On this stage, the 2.7-liter steals the show. For 2018, Ford implemented changes it deems comprehensive enough to call this engine the “second generation.” A new exhaust-gas-recirculation system, the addition of a port and direct fuel-injection system, and reduced internal friction headline the changes. As before, the little EcoBoost pulls forcefully from idle, its thrust feeling diesel-like—except that it revs toward its low 5750-rpm redline with gas-engine zeal. Power is found seemingly at any rpm, although the smooth-shifting transmission wisely keeps revs low and takes advantage of the prodigious torque on tap.

Wind out the engine, and it emits a quiet thrum with a pleasant mechanical precision to its melody. Read nothing into the advantage measured for the last 2.7-liter F-150 we tested, a four-wheel-drive, extended-cab 2015 model without the 2018’s extra 25 lb-ft of torque. That 2015 truck reached 60 mph 0.2 second quicker than this two-wheel-drive crew cab’s 5.9-second rip. But four-wheel drive offers a tangible advantage in launch traction over a strictly two-wheel-drive rig and did so for that 2015 truck. To wit: When launched in its rear-wheel-drive mode—the configuration owners would actually use when driving on dry pavement—the older truck was a full second slower to 60 mph, needing 6.7 seconds. The 2.7-liter EcoBoost was quick before and is even quicker now, smoking the last Chevrolet Silverado we tested with its 355-hp 5.3-liter V-8 (7.2 seconds to 60) and even running an almost dead heat with the burlier, 420-hp 6.2-liter Chevy (5.7 seconds).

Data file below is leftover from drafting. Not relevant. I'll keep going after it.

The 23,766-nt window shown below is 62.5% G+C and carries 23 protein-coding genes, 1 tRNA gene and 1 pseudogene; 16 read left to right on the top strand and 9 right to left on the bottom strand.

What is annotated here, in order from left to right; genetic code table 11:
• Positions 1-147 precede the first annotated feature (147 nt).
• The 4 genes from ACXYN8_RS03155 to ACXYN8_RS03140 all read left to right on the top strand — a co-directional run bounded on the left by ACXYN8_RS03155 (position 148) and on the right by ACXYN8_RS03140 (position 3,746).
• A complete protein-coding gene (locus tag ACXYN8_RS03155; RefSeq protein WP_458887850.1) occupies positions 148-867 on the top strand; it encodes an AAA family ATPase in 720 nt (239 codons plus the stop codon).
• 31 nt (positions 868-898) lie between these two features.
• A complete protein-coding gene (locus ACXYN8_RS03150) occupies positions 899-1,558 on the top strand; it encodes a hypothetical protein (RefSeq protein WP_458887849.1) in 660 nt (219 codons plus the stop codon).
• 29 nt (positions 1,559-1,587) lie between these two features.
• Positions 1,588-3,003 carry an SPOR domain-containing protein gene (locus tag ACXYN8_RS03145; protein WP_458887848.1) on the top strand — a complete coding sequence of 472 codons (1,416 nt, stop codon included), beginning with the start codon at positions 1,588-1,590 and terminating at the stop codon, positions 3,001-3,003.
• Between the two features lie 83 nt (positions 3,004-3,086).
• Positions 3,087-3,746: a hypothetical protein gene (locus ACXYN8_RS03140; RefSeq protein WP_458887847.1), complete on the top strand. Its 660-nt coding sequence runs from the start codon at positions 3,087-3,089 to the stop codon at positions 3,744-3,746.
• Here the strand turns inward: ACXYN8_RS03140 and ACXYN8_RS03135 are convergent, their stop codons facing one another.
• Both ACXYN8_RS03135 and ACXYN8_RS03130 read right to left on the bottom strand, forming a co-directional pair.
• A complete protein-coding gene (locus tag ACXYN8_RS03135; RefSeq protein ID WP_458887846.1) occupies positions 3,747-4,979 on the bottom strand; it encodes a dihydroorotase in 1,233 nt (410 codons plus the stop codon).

During our test, Michigan furnished plenty of fresh snow to challenge this rear-drive pickup. Keeping a light foot on the accelerator helped maintain purchase in the white stuff without throwing the traction-control system into a tizzy, although when the skies really opened up, we tossed a couple of sandbags into the bed to weigh down the rear. Bonus: If you do get stuck, you’ve got some sand to toss beneath the drive wheels.

Other Weighty Matters

Where the lack of four-wheel drive made the biggest difference was at the scales. This F-150 weighed a svelte 4721 pounds, or 153 less than the similarly optioned, 2.7-liter-equipped F-150 SuperCab 4×4 we tested in 2015. This pays dynamic dividends: Our test truck stopped from 70 mph in a mere 167 feet, besting a number of mid-size and compact sedans in that measure. The brake pedal seems to respond more to travel than pressure, but it is sprung nicely and offers firm resistance underfoot.

The 0.79 g of grip we measured on our skidpad is not similarly car like, but the way the F-150 changes direction and comports itself through turns is. Body motions are well controlled, and on its relatively small-diameter 18-inch wheels and tires, our test truck rode quietly and nicely over pothole-cratered roads. The biggest surprise is the electrically assisted power steering, which has perfect weighting on the firm side of light, is laser accurate (for a truck), and even offers some feedback when the front tires begin to lose grip.